The error of atheism
Ian finds atheists quite troubling, because he's hung up on the atheist's "certainty."
[Even Richard] Dawkins doesn't claim absolute certainty. A chapter of The God Delusion is titled, "Why There Almost Certainly Is No God." Any atheist will allow that there are things in this universe that we don't understand. But we give no quarter to the idea that religious people — who don't possess a single shred of evidence — have any claim on knowing whether there's a God, or what it's like. Why should we?
Atheists like yours truly choose that term, rather than the comfortably hedged "agnostic," as an unambiguous statement against the utterly fallacious claims about religion that pervade our society.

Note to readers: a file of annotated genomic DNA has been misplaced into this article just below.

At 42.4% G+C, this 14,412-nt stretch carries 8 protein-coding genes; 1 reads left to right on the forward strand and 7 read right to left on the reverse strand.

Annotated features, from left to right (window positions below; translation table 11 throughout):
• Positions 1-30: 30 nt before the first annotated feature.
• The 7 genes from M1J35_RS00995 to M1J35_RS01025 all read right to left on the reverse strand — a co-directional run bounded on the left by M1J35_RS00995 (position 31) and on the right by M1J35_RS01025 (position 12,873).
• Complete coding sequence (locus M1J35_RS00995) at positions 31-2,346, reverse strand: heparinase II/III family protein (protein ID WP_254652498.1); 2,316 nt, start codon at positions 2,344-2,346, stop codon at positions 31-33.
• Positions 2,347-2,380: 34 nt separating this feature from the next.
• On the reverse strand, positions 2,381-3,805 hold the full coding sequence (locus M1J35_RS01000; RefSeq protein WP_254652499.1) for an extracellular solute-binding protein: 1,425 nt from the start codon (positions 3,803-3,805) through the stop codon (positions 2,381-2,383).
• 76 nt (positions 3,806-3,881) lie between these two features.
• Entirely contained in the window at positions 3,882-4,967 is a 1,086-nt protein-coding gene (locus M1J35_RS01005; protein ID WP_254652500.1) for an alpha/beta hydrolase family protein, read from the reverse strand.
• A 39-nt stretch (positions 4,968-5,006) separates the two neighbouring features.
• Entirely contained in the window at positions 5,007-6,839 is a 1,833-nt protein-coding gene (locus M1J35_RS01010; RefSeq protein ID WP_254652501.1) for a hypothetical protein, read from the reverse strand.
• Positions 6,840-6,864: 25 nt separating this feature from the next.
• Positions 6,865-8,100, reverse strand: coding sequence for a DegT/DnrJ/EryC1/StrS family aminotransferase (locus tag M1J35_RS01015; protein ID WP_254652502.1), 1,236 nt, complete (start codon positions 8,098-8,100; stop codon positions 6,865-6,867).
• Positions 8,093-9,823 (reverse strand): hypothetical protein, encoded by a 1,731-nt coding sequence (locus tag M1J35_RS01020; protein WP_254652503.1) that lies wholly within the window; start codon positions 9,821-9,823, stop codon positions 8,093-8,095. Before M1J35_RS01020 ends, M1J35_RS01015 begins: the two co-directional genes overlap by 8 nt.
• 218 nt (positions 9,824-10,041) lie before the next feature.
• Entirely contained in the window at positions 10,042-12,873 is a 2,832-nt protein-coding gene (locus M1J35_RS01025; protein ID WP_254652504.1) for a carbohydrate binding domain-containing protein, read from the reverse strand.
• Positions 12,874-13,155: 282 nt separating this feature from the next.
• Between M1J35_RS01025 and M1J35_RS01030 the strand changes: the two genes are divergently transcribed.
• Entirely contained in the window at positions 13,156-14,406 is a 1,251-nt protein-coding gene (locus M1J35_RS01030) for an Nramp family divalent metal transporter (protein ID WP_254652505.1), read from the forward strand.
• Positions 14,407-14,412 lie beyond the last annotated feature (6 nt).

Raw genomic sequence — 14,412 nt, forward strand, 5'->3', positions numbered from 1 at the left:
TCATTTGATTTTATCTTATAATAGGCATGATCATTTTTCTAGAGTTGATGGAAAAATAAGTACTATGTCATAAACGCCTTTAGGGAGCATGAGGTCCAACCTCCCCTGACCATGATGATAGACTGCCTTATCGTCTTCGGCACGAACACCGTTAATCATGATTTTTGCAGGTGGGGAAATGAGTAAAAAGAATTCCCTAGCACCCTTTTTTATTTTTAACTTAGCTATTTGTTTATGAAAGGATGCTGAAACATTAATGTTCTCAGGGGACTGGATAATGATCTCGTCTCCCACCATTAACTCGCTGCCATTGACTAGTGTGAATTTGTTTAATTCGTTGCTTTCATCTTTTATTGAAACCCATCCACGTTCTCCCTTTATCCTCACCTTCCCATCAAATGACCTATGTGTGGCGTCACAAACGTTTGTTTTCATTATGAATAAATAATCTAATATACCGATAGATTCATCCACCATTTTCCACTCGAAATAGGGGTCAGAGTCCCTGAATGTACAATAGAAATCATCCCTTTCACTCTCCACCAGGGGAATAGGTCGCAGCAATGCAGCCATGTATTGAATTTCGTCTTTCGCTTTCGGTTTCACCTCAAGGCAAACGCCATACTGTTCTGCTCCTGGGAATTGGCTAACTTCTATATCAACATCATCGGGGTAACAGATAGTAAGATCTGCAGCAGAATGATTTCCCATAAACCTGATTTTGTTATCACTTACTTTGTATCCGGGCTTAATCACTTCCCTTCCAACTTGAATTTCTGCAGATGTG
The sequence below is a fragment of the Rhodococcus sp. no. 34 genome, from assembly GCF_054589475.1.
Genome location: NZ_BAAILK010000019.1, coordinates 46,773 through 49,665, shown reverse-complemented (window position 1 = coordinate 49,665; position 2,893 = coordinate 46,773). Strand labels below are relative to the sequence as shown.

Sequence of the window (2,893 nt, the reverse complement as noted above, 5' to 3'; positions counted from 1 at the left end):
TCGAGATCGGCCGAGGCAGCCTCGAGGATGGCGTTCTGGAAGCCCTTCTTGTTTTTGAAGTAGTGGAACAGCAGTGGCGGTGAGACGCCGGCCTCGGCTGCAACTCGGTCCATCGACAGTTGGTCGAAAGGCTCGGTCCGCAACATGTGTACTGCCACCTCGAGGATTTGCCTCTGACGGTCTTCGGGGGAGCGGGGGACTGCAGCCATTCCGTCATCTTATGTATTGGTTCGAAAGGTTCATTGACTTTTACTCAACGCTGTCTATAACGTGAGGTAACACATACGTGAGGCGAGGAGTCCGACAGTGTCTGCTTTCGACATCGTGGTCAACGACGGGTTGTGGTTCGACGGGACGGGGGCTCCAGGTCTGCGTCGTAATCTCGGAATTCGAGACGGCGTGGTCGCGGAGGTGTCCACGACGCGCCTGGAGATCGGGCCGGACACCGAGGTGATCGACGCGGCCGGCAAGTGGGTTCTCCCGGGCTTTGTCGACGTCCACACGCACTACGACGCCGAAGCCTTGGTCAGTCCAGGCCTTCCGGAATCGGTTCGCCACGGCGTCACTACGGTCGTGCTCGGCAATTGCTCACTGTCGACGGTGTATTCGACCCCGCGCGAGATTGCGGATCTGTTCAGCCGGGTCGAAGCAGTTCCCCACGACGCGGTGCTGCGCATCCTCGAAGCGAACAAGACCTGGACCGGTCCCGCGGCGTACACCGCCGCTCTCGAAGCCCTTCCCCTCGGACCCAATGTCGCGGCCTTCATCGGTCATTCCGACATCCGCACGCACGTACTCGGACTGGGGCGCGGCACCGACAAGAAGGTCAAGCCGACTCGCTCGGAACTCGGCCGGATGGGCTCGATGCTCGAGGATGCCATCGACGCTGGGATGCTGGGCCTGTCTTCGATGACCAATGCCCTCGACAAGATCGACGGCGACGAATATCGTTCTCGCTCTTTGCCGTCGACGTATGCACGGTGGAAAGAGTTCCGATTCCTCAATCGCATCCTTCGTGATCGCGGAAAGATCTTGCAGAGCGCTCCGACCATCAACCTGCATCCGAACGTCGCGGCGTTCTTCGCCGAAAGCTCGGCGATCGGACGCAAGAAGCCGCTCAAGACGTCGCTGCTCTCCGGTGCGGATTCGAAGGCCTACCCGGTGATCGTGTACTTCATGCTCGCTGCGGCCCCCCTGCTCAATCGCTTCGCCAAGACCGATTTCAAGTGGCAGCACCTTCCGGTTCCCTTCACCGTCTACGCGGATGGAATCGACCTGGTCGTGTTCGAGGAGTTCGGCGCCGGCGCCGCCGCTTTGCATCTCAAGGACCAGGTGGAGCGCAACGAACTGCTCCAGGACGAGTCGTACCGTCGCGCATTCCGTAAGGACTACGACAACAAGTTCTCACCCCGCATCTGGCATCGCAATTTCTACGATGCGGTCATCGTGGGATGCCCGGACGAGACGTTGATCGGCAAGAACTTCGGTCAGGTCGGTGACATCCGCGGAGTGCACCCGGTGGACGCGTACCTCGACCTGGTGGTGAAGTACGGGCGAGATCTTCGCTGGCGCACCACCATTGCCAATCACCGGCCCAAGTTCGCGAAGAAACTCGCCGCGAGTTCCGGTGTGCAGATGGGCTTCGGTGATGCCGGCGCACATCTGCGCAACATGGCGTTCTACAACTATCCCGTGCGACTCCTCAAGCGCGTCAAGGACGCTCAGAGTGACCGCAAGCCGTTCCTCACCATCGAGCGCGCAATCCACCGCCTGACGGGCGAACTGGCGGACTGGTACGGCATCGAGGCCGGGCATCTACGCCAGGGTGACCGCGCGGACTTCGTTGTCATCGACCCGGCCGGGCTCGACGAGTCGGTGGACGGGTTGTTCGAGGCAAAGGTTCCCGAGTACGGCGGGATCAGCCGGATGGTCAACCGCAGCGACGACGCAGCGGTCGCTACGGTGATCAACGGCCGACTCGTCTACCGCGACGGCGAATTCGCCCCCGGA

When I self-identify as an atheist, instead of an agnostic, I'm rejecting politically correct creedence to YHWH, the FSM, and Russell's teapot, not attempting to rule out the possibility of forces beyond any human's knowledge.
Yes, to accept the term in its simplest, clearest sense is to accept a rounding error against the possibility of some unknown and possibly unknowable something. But it's far more accurate than allowing that the fabricated somethings that pass for religious "truth" are in any way credible.